Malaysiakini News

Najib: BR1M not from 'stolen money', but from rich and tax evaders

Published:  |  Modified:

Former prime minister Najib Abdul Razak maintains that the 1Malaysia People’s Aid (BR1M) for low-income families was never a political tool, nor funded by "stolen" money.

Instead, he said BR1M payouts – which ran from 2012 until earlier this year – were funded by the previous BN administration's subsidy rationalisation and the GST, which has since been repealed by the new government.

Taking to Facebook, Najib said he "regretted" the statement by his successor Dr Mahathir Mohamad that the BR1M payments would be gradually reduced before being stopped altogether.

He also took the prime minister to task for alleging that BR1M was paid for by "stolen money," and saying that the people would not feel the impact of it being stopped as the amount paid out was too small.

"BR1M is not for political purposes and the criteria to receive it is only based on the families' monthly income – no matter which political party they support,

"What a weird accusation that the BN government 'stole' money to give it back to the rakyat," his post read.

Mahathir had told the Malaysian Insight that the Najib administration was "spoiling" the people with BR1M payments, and that "it made them think that without doing any work the government will give them money."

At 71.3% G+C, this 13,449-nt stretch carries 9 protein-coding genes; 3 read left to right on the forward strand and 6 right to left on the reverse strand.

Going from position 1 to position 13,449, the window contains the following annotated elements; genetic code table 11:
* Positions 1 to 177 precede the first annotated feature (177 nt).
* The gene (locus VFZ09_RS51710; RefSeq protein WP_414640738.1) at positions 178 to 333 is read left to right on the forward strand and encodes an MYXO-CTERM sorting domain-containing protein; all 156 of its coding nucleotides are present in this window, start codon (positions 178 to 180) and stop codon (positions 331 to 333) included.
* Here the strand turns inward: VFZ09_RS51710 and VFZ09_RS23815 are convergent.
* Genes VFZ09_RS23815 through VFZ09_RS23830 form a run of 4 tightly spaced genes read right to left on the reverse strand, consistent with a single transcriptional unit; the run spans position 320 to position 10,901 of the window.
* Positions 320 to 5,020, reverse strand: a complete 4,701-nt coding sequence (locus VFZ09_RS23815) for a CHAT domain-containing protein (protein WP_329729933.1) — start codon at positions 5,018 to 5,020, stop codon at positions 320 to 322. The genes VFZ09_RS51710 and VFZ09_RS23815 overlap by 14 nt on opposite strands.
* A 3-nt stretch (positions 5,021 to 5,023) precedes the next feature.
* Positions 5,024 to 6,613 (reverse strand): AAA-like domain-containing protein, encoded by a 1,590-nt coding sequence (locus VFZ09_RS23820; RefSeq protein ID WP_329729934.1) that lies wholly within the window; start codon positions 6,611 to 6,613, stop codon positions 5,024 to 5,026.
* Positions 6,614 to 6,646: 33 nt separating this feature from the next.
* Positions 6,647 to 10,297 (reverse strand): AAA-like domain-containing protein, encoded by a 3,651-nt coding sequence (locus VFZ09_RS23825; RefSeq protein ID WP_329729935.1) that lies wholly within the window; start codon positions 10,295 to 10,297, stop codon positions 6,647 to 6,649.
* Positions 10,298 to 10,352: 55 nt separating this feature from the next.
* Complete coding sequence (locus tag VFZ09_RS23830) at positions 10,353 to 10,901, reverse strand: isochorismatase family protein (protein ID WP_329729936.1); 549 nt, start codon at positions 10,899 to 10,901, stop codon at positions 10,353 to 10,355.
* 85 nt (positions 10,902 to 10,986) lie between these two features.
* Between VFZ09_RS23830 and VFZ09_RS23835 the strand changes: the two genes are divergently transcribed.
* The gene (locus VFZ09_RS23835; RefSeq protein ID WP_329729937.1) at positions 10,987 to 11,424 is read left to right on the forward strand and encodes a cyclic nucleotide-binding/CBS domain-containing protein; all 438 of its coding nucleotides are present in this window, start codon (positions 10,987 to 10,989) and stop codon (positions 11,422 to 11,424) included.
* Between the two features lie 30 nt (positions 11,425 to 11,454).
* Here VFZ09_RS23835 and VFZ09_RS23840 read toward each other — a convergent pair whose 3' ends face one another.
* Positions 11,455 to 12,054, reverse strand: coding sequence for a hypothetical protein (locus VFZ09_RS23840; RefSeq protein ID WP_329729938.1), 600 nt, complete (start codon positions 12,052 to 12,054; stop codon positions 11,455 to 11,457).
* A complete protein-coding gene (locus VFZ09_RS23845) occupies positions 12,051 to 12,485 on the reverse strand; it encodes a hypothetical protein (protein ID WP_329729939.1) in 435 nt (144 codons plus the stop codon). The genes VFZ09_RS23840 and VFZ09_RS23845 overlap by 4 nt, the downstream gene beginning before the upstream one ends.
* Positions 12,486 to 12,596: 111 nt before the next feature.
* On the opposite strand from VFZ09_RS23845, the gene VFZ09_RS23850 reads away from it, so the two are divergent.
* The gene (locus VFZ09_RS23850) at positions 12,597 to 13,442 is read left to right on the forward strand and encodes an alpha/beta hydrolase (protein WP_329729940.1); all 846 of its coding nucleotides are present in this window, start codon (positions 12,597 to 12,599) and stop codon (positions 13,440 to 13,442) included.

He said the Pakatan Harapan government will instead strive to create jobs, and attract foreign investment so that Malaysians become more independent.

'More tax collected from the rich'

Najib said that bulk subsidies would only benefit the rich, and that the collection of GST from this income group was higher than it would be under the sales and services tax (SST), which is due to be implemented next month.

"...This is because the rich pay more GST as their expenses are bigger and more important, GST reduces tax avoidance, reduce the channelling of illicit funds and collection of taxes from the 'black economy'," he claimed.

The money collected this way, Najib added, was returned to the B40 group as BR1M, the amount of which was constantly increased due to the growing Malaysian economy "at the time".

Najib further maintained this reduced the gap between the rich and the poor.

"What is wrong if we take money from the rich and those who have evaded tax to pay to the poor?"

BR1M was replaced with the Cost of Living Aid (BSH) initiative when Pakatan Harapan took over the reins of power in May.

The third instalment of the BSH allowance for 2018 was paid out earlier this month before Hari Raya, involving a total of RM1.6 billion.

Sign in

Welcome back,

Your subscription expires on

Your subscription will expire soon, kindly renew before

Your subscription is expired
  Click here to renew

You are not subscribed to any subscription package
  Click here to subscribe now

Any questions?
  Email: [email protected]
  Call: +603-777-00000